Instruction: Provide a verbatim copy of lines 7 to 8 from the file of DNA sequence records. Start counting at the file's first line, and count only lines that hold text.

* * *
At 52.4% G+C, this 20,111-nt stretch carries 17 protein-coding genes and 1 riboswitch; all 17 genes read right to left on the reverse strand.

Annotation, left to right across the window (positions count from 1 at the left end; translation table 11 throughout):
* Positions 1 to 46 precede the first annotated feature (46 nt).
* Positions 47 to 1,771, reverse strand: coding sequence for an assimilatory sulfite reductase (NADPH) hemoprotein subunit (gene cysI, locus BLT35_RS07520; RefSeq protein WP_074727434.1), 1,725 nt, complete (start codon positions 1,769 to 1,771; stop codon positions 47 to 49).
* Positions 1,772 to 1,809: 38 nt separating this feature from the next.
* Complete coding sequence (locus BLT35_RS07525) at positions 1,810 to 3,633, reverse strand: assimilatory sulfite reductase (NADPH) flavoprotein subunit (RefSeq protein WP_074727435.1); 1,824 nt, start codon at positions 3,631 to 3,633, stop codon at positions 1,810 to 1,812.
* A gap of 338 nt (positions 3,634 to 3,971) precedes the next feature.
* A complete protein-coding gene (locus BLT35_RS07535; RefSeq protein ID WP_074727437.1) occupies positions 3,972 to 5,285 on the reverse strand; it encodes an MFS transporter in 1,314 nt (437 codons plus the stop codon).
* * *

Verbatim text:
* A gap of 338 nt (positions 3,634 to 3,971) precedes the next feature.
* A complete protein-coding gene (locus BLT35_RS07535; RefSeq protein ID WP_074727437.1) occupies positions 3,972 to 5,285 on the reverse strand; it encodes an MFS transporter in 1,314 nt (437 codons plus the stop codon).